US Army Corps of Engineers
Institute for Water Resources

News Story Manager

Integrated Tool to Estimate Potential Future Sea-Levels for Consideration in Sandy Recovery

Published Aug. 29, 2013
Detailed Integrated Tool to Estimate Potential Future Sea-Levels for Consideration in Sandy Recovery.

Detailed Integrated Tool to Estimate Potential Future Sea-Levels for Consideration in Sandy Recovery.

The U.S. Army Corps of Engineers Philadelphia District sent a team to inspect the breach at Mantoloking, NJ.

The U.S. Army Corps of Engineers Philadelphia District sent a team to inspect the breach at Mantoloking, NJ.

USACE and NOAA Sea Level Curves.

USACE and NOAA Sea Level Curves.

A Corps employee inspects the breach at Mantoloking, NJ as a result of Hurricane Sandy. The island has been cut off since a breach flooded the area at the end of the bridge. The engineers went to Mantoloking  to assess the damage and develop a plan to close the breach and reopen the bridge

A Corps employee inspects the breach at Mantoloking, NJ as a result of Hurricane Sandy. The island has been cut off since a breach flooded the area at the end of the bridge. The engineers went to Mantoloking to assess the damage and develop a plan to close the breach and reopen the bridge

ALEXANDRIA, VIRGINIA.  More than 8 million people live in areas at risk of coastal flooding. Along the U.S. Atlantic Coast alone, almost 60 percent of the land that is within a meter of sea level is planned for further development, with inadequate information on the potential rates and amount of sea level rise.

Hurricane Sandy is a vivid reminder that coastal communities are vulnerable to the risk of damage from storms and flooding. This risk is strongly related to the type and location of infrastructure, particularly its elevation in relation to sea level. Sea level rise increases the frequency and severity of coastal flooding in manmade and natural systems, even if storm patterns remain the same.

Using the best available science and data, the U.S. Army Corps of Engineers (USACE) and several Federal agencies through their partnership within the U.S. Global Research Program (USGCRP) have jointly developed tools to help state and local officials, community planners, and infrastructure managers understand possible future flood risks from sea level rise and use that information in planning decisions. IWR’s Climate and Global Change Team has been participating in these efforts.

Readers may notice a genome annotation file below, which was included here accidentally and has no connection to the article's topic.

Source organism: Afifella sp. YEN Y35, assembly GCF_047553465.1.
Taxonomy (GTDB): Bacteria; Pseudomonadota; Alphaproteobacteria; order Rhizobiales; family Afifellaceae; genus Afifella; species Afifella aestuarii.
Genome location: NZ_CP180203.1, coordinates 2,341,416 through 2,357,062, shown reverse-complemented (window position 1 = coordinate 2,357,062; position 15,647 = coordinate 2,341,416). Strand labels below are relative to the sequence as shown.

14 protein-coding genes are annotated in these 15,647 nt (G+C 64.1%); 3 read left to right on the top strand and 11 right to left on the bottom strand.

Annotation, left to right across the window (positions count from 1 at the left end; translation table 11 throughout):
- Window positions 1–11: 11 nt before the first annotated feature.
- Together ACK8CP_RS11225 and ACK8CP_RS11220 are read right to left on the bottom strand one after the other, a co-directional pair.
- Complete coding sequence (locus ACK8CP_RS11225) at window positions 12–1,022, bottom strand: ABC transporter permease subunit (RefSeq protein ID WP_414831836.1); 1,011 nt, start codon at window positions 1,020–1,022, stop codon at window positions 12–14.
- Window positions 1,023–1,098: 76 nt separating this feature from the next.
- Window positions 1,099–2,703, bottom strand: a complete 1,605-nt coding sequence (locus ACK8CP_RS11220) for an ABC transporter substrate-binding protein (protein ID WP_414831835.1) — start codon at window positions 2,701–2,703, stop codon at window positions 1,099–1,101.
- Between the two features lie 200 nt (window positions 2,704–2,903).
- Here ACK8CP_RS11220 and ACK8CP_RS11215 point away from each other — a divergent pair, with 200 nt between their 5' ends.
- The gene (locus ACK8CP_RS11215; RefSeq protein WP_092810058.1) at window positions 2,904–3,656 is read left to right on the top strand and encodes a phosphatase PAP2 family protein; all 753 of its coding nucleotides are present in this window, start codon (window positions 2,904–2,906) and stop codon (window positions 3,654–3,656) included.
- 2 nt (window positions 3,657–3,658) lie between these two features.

Global sea level rise has been a persistent trend for decades. It is expected to continue beyond the end of this century, which will cause significant impacts in the United States. Scientists have very high confidence (greater than 90% chance) that global mean sea level will rise at least 8 inches (0.2 meter) and no more than 6.6 feet (2.0 meters) by 2100. Many of the nation's assets related to military readiness, energy, commerce and ecosystems that support resource-dependent economies are already located at or near the ocean, thus exposing them to risks associated with sea level rise.

The U.S. Army Corps of Engineers has developed a Sea-Level Change Calculator to assist in developing information to support its sea-level change policy, which supports the USACE overarching climate change adaptation policy. This tool has been modified to support the interagency tool using National Oceanic and Atmospheric Administration (NOAA) and New York City Panel on Climate Change (NPCC 2013) scenarios to help people rapidly assess what the coming changes could look like.

The Federal Emergency Management Agency (FEMA) has developed Base Flood Elevations (BFEs) to provide additional flood risk information for certain communities affected by Hurricane Sandy. NOAA has produced a set of maps that present the FEMA BFEs plus the NOAA sea-level rise scenarios to the years 2050 and 2100 in all areas except New York City. The New York City Panel on Climate Change has developed sea level rise projections for the five boroughs of New York City to the year 2050 using methods from the 2013 NPCC report.

Together, these comprise the U.S. Government’s sea level rise planning tool, which provides information on future risk of coastal flooding in parts of New York and New Jersey impacted by Sandy. The tool does not tell communities or individuals how to rebuild. It helps inform decisions on how to balance the cost of rebuilding stronger and safer with the amount of risk a community can tolerate over the long term.

More about the U.S. Global Change Research Program

The U.S. Global Change Research Program (USGCRP) is a Federal program that coordinates and integrates global change research across 13 government agencies to ensure that it most effectively and efficiently serves the Nation and the world. USGCRP was mandated by Congress in the Global Change Research Act of 1990, and has since made the world’s largest scientific investment in the areas of climate science and global change research.